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Wednesday, 4 December, 2002, 19:58 GMT
Venezuela strike hits oil shipments
Venezuelan national guard fires tear gas at protesters outside the state-owned oil company
Tensions escalated on Tuesday
An indefinite national strike in Venezuela is beginning to affect oil production in the world's fifth largest oil exporter.

Opposition march on Wednesday
Protesters are demanding a referendum
President Hugo Chavez conceded for the first time on Wednesday that the strike was hitting oil shipments, the French news agency AFP reported.

His acknowledgement came as thousands of protesters took to the streets of the capital, Caracas, on the third consecutive day of the anti-government stoppage.

Labour unions and business federations called the indefinite stoppage to demand a referendum on whether President Chavez should remain in office.

The government has dismissed union claims that the stoppage has been a success, saying the majority of Venezuelans have gone to work.

'Evil goals'

Analysts say the key to whether a long-term stoppage will really hit home is what happens within the oil industry, which provides half the government's revenue.


They won't achieve their evil goals of destabilising the country and stealing Venezuelans' Christmas

President Chavez

Managers at the state-run oil company PDVSA said an overwhelming majority of white-collar workers were supporting the strike.

Oil tanker loadings at some of Venezuela's ports were delayed on Wednesday, and striking workers said the problem could soon spread to the refineries.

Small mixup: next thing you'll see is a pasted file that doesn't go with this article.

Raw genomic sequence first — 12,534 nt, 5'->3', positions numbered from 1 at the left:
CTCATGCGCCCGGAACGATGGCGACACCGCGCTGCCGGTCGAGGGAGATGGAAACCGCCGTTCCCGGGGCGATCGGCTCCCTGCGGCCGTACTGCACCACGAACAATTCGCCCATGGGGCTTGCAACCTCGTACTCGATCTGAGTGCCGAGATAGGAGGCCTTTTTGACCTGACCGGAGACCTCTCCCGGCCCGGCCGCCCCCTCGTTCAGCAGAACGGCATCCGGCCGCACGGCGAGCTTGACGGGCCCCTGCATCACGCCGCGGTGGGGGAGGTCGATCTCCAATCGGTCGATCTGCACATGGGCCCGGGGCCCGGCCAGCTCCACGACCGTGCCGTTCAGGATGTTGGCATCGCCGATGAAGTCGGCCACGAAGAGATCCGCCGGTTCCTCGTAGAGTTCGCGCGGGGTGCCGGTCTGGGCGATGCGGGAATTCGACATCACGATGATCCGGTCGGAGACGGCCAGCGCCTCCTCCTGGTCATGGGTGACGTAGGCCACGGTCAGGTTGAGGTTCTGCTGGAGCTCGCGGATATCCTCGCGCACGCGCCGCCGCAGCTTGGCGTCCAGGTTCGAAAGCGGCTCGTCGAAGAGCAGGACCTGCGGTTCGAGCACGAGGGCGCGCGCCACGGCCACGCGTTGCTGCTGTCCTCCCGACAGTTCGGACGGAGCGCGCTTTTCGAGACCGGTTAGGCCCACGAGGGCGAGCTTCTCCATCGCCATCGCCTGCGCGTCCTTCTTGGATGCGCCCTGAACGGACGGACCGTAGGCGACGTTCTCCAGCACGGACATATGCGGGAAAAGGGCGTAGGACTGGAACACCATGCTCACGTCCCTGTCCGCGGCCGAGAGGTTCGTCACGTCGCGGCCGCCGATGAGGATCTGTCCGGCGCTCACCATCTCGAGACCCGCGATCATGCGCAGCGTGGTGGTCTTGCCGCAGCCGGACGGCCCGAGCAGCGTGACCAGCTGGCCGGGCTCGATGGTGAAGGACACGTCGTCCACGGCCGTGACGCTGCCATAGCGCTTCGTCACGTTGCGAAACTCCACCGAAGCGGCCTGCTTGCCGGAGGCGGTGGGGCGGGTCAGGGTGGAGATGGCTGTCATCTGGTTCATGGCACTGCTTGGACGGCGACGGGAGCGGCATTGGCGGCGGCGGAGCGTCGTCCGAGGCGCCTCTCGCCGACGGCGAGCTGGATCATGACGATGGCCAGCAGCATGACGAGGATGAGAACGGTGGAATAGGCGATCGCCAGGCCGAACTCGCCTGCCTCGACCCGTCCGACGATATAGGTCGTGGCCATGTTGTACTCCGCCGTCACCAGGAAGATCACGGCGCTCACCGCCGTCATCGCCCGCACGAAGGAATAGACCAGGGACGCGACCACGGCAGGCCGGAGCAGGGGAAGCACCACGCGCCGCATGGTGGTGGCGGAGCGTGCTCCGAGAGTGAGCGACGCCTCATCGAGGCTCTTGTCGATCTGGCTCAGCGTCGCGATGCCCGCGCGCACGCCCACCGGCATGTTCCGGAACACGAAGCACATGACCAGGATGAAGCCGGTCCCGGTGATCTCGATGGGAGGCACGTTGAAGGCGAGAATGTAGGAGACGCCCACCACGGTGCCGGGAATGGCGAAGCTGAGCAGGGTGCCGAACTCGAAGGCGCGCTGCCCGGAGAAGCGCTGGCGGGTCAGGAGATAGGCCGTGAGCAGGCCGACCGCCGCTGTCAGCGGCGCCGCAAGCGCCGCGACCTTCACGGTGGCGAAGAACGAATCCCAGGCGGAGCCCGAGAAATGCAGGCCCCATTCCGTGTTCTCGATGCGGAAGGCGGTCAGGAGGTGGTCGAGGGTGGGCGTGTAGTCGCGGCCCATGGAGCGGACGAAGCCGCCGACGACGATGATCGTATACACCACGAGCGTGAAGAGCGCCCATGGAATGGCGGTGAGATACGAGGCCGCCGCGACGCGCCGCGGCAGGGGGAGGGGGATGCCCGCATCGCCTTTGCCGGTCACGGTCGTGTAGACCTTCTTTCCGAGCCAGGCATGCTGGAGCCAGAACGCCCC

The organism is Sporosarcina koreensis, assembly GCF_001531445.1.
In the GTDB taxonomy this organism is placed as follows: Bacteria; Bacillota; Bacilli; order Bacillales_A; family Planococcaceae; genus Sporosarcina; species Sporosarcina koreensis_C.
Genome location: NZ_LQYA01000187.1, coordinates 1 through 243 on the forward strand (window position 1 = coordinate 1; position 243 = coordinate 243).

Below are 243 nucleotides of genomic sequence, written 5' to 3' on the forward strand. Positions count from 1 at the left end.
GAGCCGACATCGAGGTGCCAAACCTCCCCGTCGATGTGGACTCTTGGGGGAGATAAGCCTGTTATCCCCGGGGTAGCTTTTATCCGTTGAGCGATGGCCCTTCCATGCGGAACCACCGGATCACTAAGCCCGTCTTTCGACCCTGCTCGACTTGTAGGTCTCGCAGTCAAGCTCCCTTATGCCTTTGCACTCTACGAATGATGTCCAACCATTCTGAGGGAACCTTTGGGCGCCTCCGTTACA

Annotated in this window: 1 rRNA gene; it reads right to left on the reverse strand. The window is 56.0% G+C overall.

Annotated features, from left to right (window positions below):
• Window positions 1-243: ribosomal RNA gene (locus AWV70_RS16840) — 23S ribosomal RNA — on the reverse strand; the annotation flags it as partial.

"Are they causing problems? Are they causing delays? Surely they are, but they won't achieve their evil goals of destabilising the country and stealing Venezuelans' Christmas," Mr Chavez said in a statement.

Talks hope

Protesters, banging on pots and waving flags, gathered outside the offices of the state-owned oil company, PDVSA.

Hugo Chavez
Opponents accuse Chavez of economic mismanagement

This was the site of disturbances on Tuesday, when national guard troops fired tear gas at thousands of demonstrators.

Correspondents say Wednesday's rally has been peaceful.

Strike leaders have suggested they are ready to resume talks - mediated by the American Organization of States - with the government.

Mr Chavez's supporters have also taken to the streets, but there have been no clashes between the two groups as on previous occasions.

On Wednesday, Pope John Paul II called for calm in Venezuela, in remarks made in Spanish during his weekly public address.

Twenty thousand members of the national guard have been deployed to avoid a repeat of violence which erupted at an April strike, when 19 people died in clashes between pro and anti-Chavez groups.

The street violence led to a short-lived coup, which saw President Chavez ousted for 48 hours and then re-instated by the military.

 WATCH/LISTEN
 ON THIS STORY
The BBC's Allyson Griffiths
"This use of force can only inflame tensions"

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03 Dec 02 | Media reports
02 Dec 02 | Media reports
29 Nov 02 | Americas
22 Nov 02 | Americas
20 Oct 02 | Americas
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